The “Chas Lap” is a near-perfect open water swim workout: an end-to-end tour of the Greater Aquatic Park swimming terrain that doesn’t need an escort craft; 2 statute miles across, against, and with current, for a 60-90 minute adventure for most swimmers on most days.
After a quarter-mile warmup from the SERC/Dolphin beach to the Aquatic Park cove opening, the Chas Lap kisses the entrances to the two marinas bookending Aquatic Park - Hyde Street marina to the east, and Gashouse Cove marina to the west. (Beyond these points, swimmers are not advised to swim unescorted.) Then a return to the Opening and a final quarter-mile cool-down lap back to the beach.
Or, in the shorthand favored by SERC veterans: beach, opening, Creakers, Gashouse, Opening, beach.
Important Safety Caveats:
- Avoid swimming outside the Cove alone! You could get injured or killed, and no one would know, possibly for hours.
- Swimming outside the Cove after 9am is subject to increased boat traffic, windier conditions, and annoying numbers of fishing lines.
- Not sure if you’re ready for a Chas Lap? Try a few Round-Trip Fort Masons (beach - Opening - first Ft Mason pier - Opening - beach) during a flood current. If you can make it without much trouble, you may be ready to graduate to a Chas Lap.
The Chas Lap is named after South Ender Chas D., who didn’t exactly “invent” this route, but started swimming it so often that people started calling it a “Chas Lap.”
The challenge of a Chas Lap depends almost entirely on the tide (and to a lesser extent, the conditions). It is:
- Easiest during the slack portion of the tide cycle.
- Hardest at max flood, due to the long against-current stretch from the Opening to Gashouse.
- Ill-advised on a rising tide, especially a rising ebb. You don’t want to get caught west of Aquatic Park (“down-river”) when the current begins to exceed your swim speed.
It bears repeating: Beware of attempting Chas Laps on rising tides. The currents can increase faster than you expect, and you can get tired faster than you expect. If you have to be rescued, you will bring shame upon Chas, the South End… really, just about everyone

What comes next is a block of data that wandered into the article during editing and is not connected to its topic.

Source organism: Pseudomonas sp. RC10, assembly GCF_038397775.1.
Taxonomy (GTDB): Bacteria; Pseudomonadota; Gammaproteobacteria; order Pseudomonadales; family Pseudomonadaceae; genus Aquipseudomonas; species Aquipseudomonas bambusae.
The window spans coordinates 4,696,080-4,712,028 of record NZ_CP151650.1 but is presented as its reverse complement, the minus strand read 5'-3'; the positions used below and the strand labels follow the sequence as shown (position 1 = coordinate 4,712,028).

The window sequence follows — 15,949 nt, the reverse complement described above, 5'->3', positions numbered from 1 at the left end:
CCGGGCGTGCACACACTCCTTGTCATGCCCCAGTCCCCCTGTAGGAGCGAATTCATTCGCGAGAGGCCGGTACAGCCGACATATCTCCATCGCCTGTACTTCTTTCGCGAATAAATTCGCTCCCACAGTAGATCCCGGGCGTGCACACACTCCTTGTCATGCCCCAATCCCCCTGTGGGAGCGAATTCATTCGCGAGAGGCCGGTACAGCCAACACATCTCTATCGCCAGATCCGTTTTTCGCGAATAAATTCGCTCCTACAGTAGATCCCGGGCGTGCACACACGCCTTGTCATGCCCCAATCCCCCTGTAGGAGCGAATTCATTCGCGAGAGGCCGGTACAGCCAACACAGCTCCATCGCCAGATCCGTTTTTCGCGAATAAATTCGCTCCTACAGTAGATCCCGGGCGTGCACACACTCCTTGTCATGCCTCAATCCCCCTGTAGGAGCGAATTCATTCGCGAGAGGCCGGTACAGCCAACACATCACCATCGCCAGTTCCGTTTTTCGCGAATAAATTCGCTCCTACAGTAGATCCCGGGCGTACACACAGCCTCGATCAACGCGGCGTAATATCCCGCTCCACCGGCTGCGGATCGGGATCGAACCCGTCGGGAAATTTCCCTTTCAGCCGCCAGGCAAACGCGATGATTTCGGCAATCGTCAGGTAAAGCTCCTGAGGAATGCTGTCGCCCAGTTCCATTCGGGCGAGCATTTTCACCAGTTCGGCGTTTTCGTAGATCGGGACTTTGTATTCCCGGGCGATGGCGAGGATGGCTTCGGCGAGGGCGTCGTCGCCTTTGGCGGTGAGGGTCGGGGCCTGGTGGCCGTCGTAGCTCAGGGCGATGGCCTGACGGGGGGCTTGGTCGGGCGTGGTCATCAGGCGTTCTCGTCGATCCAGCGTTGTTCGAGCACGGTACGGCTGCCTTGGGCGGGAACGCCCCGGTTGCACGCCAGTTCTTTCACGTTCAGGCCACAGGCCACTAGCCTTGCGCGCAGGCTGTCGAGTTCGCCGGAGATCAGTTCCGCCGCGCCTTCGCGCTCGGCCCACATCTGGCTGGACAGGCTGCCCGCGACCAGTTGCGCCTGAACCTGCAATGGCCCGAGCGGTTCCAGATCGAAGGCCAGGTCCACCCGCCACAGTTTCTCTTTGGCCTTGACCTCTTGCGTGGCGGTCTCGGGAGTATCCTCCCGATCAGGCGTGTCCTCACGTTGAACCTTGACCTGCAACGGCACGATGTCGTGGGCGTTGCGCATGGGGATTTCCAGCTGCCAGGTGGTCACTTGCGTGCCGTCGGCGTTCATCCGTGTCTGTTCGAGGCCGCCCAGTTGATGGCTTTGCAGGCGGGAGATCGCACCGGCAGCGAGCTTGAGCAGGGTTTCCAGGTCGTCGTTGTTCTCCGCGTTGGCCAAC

Varieties of Chas Laps
In order of difficulty:
- Double: twice back-and-forth along the line betwee:n Gashouse and Creakers. Returning to the beach between the first and second legs is not necessary.
- Reverse: a Chas Lap on an ebb tide. Breakwater first, then Gashouse. Not recommended.
- Fully Outside: a standard Chas Lap. Must swim outside Muni Pier on the way out, and outside the breakwater on the final stretch.
- Inside: Swim outside Muni Pier on the way out. Then, if the current is too strong to finish the final stretch outside the breakwater, swim back along the inside for slacker water.
- Under/Outside: It is substantially easier to make westward progress from the Opening on a flood tide, if you swim under Muni Pier until it curves around to the north (then cut across the cove to Fort Mason). Watch out for barnacles, though! Then on the final stretch, swim outside the breakwater.
- Under/Inside: Under the pier on the way out; inside the breakwater on the final stretch. This route will drastically reduce the effect of the currents.
One last thing, and I’ll try to put this gently:
Do not try this unless you know what you are doing.
If you’ve never swum in the Bay before, try going to the Flag and back. If you get tired of running head-first into triathletes along the buoy line, try swimming around the Cove once. Then twice. If you get comfortable in the Cove, try swimming against an ebb down to the Creakers. If you master that, maybe try a RTFM. If you are a fast enough swimmer to get to Fort Mason against a flood on most days, only then should you consider attempting a Chas Lap.
Don’t swim alone. Always check the tide books. Use common sense. Don’t be an idiot.